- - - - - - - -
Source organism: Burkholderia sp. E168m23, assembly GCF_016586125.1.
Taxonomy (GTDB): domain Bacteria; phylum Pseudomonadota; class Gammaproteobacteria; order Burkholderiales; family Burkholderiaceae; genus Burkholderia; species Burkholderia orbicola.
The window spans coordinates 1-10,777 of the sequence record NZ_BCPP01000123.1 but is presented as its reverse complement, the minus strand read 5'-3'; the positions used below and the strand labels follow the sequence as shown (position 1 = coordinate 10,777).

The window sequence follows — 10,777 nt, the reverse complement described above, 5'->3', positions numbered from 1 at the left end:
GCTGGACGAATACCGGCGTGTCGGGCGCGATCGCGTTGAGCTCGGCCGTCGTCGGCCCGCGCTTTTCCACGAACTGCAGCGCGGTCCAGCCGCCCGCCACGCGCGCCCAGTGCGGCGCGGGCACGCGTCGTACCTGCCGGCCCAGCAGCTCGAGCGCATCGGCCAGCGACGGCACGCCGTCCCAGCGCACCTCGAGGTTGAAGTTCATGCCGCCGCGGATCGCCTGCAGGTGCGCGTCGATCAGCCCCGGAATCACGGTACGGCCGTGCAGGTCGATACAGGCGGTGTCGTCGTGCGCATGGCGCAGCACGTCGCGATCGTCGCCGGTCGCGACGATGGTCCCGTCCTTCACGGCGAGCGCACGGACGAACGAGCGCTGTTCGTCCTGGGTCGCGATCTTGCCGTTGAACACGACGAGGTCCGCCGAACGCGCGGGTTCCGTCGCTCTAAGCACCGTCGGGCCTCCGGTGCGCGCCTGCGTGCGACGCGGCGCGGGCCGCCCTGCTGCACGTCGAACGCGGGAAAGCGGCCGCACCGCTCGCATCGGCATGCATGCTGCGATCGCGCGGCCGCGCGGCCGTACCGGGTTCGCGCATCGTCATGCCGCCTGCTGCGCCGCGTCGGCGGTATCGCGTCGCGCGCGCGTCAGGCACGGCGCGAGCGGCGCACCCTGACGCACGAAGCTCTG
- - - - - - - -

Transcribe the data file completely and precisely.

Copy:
Source organism: Burkholderia sp. E168m23, assembly GCF_016586125.1.
Taxonomy (GTDB): domain Bacteria; phylum Pseudomonadota; class Gammaproteobacteria; order Burkholderiales; family Burkholderiaceae; genus Burkholderia; species Burkholderia orbicola.
The window spans coordinates 1-10,777 of the sequence record NZ_BCPP01000123.1 but is presented as its reverse complement, the minus strand read 5'-3'; the positions used below and the strand labels follow the sequence as shown (position 1 = coordinate 10,777).

The window sequence follows — 10,777 nt, the reverse complement described above, 5'->3', positions numbered from 1 at the left end:
GCTGGACGAATACCGGCGTGTCGGGCGCGATCGCGTTGAGCTCGGCCGTCGTCGGCCCGCGCTTTTCCACGAACTGCAGCGCGGTCCAGCCGCCCGCCACGCGCGCCCAGTGCGGCGCGGGCACGCGTCGTACCTGCCGGCCCAGCAGCTCGAGCGCATCGGCCAGCGACGGCACGCCGTCCCAGCGCACCTCGAGGTTGAAGTTCATGCCGCCGCGGATCGCCTGCAGGTGCGCGTCGATCAGCCCCGGAATCACGGTACGGCCGTGCAGGTCGATACAGGCGGTGTCGTCGTGCGCATGGCGCAGCACGTCGCGATCGTCGCCGGTCGCGACGATGGTCCCGTCCTTCACGGCGAGCGCACGGACGAACGAGCGCTGTTCGTCCTGGGTCGCGATCTTGCCGTTGAACACGACGAGGTCCGCCGAACGCGCGGGTTCCGTCGCTCTAAGCACCGTCGGGCCTCCGGTGCGCGCCTGCGTGCGACGCGGCGCGGGCCGCCCTGCTGCACGTCGAACGCGGGAAAGCGGCCGCACCGCTCGCATCGGCATGCATGCTGCGATCGCGCGGCCGCGCGGCCGTACCGGGTTCGCGCATCGTCATGCCGCCTGCTGCGCCGCGTCGGCGGTATCGCGTCGCGCGCGCGTCAGGCACGGCGCGAGCGGCGCACCCTGACGCACGAAGCTCTG